Has Catcalling Warped Our Sense Of Self-Worth?

No woman wants to be catcalled, I feel the need to emphasise this before I start. I do not want to be catcalled, nor do I want anyone else to be catcalled. It’s gross, dehumanising, and leaves me wanting to pull my coat over my head as I speed-walk home. But what about the times when I- and others- feel deflated when we aren’t catcalled? I think this feeling speaks for itself; there is a serious issue with how women- and those who identify as women- are taught to regard their own self-worth.

What I am referring to, is the uncomfortable sense of unworthiness, almost jealousy, we feel when our friends are catcalled and we are pointedly ignored. Jealousy might be too strong a word in these instances, but there’s a definite thought of ‘what’s wrong with me?’ which creeps into our brains. There was a time in university when a friend complained to a group of us about being catcalled every time she wore a certain short skirt. We all made noises of disgust, but I remember the thoughts which lingered at the back of my brain. “Why wasn’t I catcalled on the way here? Why haven’t I been catcalled recently when I wear a short skirt? Do I not have nice legs?”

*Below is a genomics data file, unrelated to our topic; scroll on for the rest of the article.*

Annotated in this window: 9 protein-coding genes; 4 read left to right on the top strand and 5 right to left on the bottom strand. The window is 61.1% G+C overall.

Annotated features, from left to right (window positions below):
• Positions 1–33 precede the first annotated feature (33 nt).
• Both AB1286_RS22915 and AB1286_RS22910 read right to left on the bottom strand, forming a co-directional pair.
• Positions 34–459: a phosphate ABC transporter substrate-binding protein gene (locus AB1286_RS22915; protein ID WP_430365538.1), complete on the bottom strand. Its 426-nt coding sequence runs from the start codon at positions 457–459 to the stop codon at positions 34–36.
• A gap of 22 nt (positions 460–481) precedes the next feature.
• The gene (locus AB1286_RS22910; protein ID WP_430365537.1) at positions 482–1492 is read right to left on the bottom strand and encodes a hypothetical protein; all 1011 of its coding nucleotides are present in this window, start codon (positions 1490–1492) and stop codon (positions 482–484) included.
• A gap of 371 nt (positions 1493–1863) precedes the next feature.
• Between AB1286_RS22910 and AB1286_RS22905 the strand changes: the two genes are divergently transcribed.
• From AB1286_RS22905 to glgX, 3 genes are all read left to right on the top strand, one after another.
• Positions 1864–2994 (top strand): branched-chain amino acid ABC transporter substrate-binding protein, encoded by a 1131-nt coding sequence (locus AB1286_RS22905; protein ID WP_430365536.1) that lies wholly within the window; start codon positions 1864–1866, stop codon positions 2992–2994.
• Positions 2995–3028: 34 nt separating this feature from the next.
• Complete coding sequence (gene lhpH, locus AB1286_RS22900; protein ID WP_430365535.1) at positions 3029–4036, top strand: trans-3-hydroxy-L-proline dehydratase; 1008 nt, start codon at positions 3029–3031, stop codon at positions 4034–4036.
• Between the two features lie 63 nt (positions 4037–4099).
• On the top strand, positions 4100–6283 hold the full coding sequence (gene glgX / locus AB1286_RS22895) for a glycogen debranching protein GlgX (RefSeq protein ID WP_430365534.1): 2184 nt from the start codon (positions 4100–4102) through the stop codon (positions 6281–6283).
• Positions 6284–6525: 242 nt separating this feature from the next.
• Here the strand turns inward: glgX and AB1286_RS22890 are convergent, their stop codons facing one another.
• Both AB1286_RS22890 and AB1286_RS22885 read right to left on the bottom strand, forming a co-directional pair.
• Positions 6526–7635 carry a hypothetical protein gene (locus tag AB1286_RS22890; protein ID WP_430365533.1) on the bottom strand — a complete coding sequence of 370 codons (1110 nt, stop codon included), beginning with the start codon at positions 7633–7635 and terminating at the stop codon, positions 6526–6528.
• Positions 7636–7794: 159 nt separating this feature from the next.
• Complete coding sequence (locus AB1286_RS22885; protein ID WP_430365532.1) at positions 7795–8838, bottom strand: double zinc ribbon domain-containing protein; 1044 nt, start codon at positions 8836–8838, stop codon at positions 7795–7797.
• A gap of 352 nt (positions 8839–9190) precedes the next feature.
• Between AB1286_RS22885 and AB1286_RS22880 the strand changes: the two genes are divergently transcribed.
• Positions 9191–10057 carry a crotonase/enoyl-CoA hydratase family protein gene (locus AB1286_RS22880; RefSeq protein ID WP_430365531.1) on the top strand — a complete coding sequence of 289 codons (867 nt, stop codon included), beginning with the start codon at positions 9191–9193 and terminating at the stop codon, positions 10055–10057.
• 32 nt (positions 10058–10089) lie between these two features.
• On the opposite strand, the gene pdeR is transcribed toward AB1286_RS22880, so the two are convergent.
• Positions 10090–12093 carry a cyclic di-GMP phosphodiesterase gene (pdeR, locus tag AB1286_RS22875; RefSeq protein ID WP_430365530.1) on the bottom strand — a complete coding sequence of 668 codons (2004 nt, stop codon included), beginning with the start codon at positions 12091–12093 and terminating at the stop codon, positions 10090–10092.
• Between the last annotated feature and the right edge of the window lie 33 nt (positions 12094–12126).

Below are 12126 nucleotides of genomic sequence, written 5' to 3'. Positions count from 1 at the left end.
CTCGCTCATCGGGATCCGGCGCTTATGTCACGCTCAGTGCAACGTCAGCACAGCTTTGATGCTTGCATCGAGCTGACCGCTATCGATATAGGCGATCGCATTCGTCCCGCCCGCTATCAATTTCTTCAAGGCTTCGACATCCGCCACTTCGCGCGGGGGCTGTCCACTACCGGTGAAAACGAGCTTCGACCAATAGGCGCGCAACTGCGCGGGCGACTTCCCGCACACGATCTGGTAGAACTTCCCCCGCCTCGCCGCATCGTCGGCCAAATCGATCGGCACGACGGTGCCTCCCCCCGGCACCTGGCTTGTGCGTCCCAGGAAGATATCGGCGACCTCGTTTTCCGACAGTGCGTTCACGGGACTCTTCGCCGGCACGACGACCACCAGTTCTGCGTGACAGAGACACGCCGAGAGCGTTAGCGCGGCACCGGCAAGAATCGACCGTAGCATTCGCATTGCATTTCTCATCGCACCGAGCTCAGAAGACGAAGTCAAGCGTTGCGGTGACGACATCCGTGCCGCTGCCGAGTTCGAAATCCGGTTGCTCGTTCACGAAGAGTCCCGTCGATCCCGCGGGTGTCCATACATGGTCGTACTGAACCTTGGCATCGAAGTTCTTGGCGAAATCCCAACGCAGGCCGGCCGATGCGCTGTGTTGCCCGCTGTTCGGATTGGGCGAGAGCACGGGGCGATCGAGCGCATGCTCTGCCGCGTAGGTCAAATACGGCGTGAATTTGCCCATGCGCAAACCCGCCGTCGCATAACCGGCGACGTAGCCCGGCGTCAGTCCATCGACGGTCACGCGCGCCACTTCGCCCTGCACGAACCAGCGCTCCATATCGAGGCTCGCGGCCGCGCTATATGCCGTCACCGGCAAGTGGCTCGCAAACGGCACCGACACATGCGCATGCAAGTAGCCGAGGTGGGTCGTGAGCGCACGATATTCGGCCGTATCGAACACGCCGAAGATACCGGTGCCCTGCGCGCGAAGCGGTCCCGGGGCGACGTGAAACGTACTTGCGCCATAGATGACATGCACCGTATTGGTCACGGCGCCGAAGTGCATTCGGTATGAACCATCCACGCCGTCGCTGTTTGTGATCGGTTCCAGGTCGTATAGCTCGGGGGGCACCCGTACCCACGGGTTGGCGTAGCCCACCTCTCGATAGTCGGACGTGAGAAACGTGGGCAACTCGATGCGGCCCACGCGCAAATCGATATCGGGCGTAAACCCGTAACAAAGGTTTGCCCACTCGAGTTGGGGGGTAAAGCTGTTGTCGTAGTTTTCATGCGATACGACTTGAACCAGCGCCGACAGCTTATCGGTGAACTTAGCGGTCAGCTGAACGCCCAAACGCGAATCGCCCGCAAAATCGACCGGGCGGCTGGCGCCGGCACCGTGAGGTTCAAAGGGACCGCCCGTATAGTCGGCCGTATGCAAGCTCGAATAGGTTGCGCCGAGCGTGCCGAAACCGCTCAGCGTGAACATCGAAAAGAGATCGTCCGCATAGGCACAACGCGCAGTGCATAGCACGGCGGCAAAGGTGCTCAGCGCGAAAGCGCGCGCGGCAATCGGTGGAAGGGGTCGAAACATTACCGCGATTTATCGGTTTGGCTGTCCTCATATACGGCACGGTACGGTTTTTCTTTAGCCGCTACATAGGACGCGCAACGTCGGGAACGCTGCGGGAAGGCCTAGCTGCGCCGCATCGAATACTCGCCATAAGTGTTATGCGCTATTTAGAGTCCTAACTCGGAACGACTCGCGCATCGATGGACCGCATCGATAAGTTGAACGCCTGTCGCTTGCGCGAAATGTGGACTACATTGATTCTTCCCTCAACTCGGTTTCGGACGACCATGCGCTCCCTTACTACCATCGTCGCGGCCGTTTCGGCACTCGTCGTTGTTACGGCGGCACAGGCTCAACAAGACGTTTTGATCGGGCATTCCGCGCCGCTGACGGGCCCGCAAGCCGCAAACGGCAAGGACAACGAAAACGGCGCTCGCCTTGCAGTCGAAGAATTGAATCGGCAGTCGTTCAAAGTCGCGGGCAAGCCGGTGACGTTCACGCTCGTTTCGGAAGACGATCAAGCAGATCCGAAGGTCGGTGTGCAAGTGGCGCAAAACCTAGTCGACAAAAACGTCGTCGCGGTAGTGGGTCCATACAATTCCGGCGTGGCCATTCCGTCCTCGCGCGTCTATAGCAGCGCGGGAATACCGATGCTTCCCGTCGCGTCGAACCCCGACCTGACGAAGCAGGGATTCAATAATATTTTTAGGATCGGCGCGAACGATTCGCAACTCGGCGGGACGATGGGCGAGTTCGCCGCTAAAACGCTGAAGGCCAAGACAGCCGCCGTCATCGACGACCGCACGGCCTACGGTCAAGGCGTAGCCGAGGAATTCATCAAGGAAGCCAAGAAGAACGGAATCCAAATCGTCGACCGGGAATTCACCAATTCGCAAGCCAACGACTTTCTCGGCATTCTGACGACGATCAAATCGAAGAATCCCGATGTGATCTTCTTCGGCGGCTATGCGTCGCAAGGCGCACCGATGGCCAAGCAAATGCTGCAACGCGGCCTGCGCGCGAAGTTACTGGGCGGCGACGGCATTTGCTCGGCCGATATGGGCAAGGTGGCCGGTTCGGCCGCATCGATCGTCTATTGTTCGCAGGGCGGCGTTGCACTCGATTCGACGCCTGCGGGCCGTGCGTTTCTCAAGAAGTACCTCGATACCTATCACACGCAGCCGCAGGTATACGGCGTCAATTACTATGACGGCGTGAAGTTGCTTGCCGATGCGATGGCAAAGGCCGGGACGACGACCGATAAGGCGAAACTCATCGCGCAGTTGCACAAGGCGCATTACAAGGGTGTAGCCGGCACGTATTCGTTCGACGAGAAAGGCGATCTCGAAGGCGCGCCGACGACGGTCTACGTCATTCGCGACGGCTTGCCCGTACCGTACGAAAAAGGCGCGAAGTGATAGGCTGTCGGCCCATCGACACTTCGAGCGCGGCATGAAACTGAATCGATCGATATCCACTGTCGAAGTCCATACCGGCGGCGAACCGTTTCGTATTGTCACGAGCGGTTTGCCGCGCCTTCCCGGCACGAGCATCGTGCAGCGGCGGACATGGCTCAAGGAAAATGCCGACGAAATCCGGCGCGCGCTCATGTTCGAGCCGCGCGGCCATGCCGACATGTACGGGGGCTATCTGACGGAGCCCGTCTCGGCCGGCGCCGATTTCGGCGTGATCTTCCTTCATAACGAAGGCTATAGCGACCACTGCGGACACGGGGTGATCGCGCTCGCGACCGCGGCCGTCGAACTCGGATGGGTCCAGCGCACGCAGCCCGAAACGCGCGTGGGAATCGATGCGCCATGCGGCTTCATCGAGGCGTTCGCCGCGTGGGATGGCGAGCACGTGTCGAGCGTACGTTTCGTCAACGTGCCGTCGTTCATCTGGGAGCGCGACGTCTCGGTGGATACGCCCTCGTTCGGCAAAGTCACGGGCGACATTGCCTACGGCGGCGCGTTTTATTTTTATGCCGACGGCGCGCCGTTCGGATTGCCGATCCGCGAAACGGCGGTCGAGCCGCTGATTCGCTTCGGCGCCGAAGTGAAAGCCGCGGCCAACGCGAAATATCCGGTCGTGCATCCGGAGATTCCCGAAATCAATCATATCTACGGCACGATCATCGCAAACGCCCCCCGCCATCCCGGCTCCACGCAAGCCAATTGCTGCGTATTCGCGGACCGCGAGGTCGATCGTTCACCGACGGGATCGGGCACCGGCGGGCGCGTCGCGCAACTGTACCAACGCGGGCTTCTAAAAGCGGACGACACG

We tend not to voice these feelings too often, in fear of sounding bitter or giving fuel to victim-shamers and the ‘she liked it/it was just a compliment’ brigade. When I am catcalled, I am not met with immediate validation for my physical appearance. I am instead immediately afraid for my own safety. I know who has power in those situations and it’s definitely not me and I definitely do not view it as a compliment. Why then, does hearing about other women being catcalled make me feel ugly and unwanted? The issue is with how I define my own self-worth.

When I brought this up with friends, I was surprised by how many of them admitted to feeling the same way; part of me was worried I was entirely alone, and sending the feminist movement back a few decades. One admitted that she “hated herself” for thinking it but had felt it all the same. Another said she always asked herself “Why am I feeling like this, when what’s happening is disgusting?” We don’t want these feelings, that much is obvious. Katie*, a 26-year-old from Austria, said she had been a witness to her friends receiving catcalls and had felt insulted by her apparent invisibility. “It’s irritating that their unwarranted attention is now combined with an unwarranted implied critique of me as well. The underlying issue is that being objectified is bad enough. Not being objectified in this context isn’t actually a respectful act from those guys, it’s a statement that you’re even less than an object and I think that’s the part that hurts. We’re less than objects to them, we’re invisible, not even worthy of mention.” Flora*, 25, said some of her friends had negative reactions to being witnesses. “My friend Sue* has a habit of feeling upset about other women getting attention, positive or negative, that hasn’t gone away even into her 20s. She realizes that it’s wrong. Still, every single time something happens to another girl, even something small, it takes a chunk of her self-esteem.”